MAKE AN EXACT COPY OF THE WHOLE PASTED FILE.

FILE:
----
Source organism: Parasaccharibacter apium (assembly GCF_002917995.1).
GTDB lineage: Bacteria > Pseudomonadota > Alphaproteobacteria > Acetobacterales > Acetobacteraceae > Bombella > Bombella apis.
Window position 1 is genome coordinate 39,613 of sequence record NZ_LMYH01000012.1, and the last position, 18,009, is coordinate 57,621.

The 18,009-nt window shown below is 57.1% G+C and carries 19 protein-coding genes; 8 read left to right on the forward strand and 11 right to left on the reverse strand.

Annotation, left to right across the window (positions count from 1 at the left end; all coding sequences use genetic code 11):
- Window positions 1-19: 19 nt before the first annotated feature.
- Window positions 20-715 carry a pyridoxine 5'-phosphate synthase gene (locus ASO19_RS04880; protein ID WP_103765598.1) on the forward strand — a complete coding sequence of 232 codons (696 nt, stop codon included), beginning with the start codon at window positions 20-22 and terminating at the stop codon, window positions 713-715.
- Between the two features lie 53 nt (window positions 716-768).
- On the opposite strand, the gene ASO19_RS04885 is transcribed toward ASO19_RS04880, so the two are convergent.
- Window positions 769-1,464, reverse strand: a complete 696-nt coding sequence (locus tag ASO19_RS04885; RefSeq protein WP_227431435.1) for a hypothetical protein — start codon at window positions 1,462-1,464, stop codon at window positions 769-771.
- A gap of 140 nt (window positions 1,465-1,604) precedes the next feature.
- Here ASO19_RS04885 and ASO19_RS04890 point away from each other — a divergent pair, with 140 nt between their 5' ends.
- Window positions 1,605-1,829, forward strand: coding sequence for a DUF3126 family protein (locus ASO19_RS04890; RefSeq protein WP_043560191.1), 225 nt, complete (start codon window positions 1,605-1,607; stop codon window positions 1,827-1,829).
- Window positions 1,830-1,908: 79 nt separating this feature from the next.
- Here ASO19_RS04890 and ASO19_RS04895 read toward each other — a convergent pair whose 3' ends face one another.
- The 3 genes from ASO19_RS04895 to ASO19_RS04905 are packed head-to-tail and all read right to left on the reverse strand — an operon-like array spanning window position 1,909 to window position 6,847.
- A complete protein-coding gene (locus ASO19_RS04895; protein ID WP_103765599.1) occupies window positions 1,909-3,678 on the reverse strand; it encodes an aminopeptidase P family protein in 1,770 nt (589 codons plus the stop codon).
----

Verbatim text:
Source organism: Parasaccharibacter apium (assembly GCF_002917995.1).
GTDB lineage: Bacteria > Pseudomonadota > Alphaproteobacteria > Acetobacterales > Acetobacteraceae > Bombella > Bombella apis.
Window position 1 is genome coordinate 39,613 of sequence record NZ_LMYH01000012.1, and the last position, 18,009, is coordinate 57,621.

The 18,009-nt window shown below is 57.1% G+C and carries 19 protein-coding genes; 8 read left to right on the forward strand and 11 right to left on the reverse strand.

Annotation, left to right across the window (positions count from 1 at the left end; all coding sequences use genetic code 11):
- Window positions 1-19: 19 nt before the first annotated feature.
- Window positions 20-715 carry a pyridoxine 5'-phosphate synthase gene (locus ASO19_RS04880; protein ID WP_103765598.1) on the forward strand — a complete coding sequence of 232 codons (696 nt, stop codon included), beginning with the start codon at window positions 20-22 and terminating at the stop codon, window positions 713-715.
- Between the two features lie 53 nt (window positions 716-768).
- On the opposite strand, the gene ASO19_RS04885 is transcribed toward ASO19_RS04880, so the two are convergent.
- Window positions 769-1,464, reverse strand: a complete 696-nt coding sequence (locus tag ASO19_RS04885; RefSeq protein WP_227431435.1) for a hypothetical protein — start codon at window positions 1,462-1,464, stop codon at window positions 769-771.
- A gap of 140 nt (window positions 1,465-1,604) precedes the next feature.
- Here ASO19_RS04885 and ASO19_RS04890 point away from each other — a divergent pair, with 140 nt between their 5' ends.
- Window positions 1,605-1,829, forward strand: coding sequence for a DUF3126 family protein (locus ASO19_RS04890; RefSeq protein WP_043560191.1), 225 nt, complete (start codon window positions 1,605-1,607; stop codon window positions 1,827-1,829).
- Window positions 1,830-1,908: 79 nt separating this feature from the next.
- Here ASO19_RS04890 and ASO19_RS04895 read toward each other — a convergent pair whose 3' ends face one another.
- The 3 genes from ASO19_RS04895 to ASO19_RS04905 are packed head-to-tail and all read right to left on the reverse strand — an operon-like array spanning window position 1,909 to window position 6,847.
- A complete protein-coding gene (locus ASO19_RS04895; protein ID WP_103765599.1) occupies window positions 1,909-3,678 on the reverse strand; it encodes an aminopeptidase P family protein in 1,770 nt (589 codons plus the stop codon).